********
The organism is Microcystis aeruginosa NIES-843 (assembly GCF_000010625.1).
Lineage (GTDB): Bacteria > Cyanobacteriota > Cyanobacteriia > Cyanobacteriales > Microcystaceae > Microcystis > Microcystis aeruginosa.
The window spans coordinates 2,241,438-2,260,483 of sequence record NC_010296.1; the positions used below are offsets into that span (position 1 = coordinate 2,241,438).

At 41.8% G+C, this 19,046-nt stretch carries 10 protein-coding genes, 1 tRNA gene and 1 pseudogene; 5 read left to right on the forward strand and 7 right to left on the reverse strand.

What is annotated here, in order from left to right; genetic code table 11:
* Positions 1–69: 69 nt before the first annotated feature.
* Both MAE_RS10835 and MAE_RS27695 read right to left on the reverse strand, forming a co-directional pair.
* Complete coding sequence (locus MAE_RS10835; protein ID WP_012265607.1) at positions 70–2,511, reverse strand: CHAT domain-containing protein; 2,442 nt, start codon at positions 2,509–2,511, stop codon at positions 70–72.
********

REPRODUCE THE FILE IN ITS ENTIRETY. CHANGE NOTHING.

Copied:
The organism is Microcystis aeruginosa NIES-843 (assembly GCF_000010625.1).
Lineage (GTDB): Bacteria > Cyanobacteriota > Cyanobacteriia > Cyanobacteriales > Microcystaceae > Microcystis > Microcystis aeruginosa.
The window spans coordinates 2,241,438-2,260,483 of sequence record NC_010296.1; the positions used below are offsets into that span (position 1 = coordinate 2,241,438).

At 41.8% G+C, this 19,046-nt stretch carries 10 protein-coding genes, 1 tRNA gene and 1 pseudogene; 5 read left to right on the forward strand and 7 right to left on the reverse strand.

What is annotated here, in order from left to right; genetic code table 11:
* Positions 1–69: 69 nt before the first annotated feature.
* Both MAE_RS10835 and MAE_RS27695 read right to left on the reverse strand, forming a co-directional pair.
* Complete coding sequence (locus MAE_RS10835; protein ID WP_012265607.1) at positions 70–2,511, reverse strand: CHAT domain-containing protein; 2,442 nt, start codon at positions 2,509–2,511, stop codon at positions 70–72.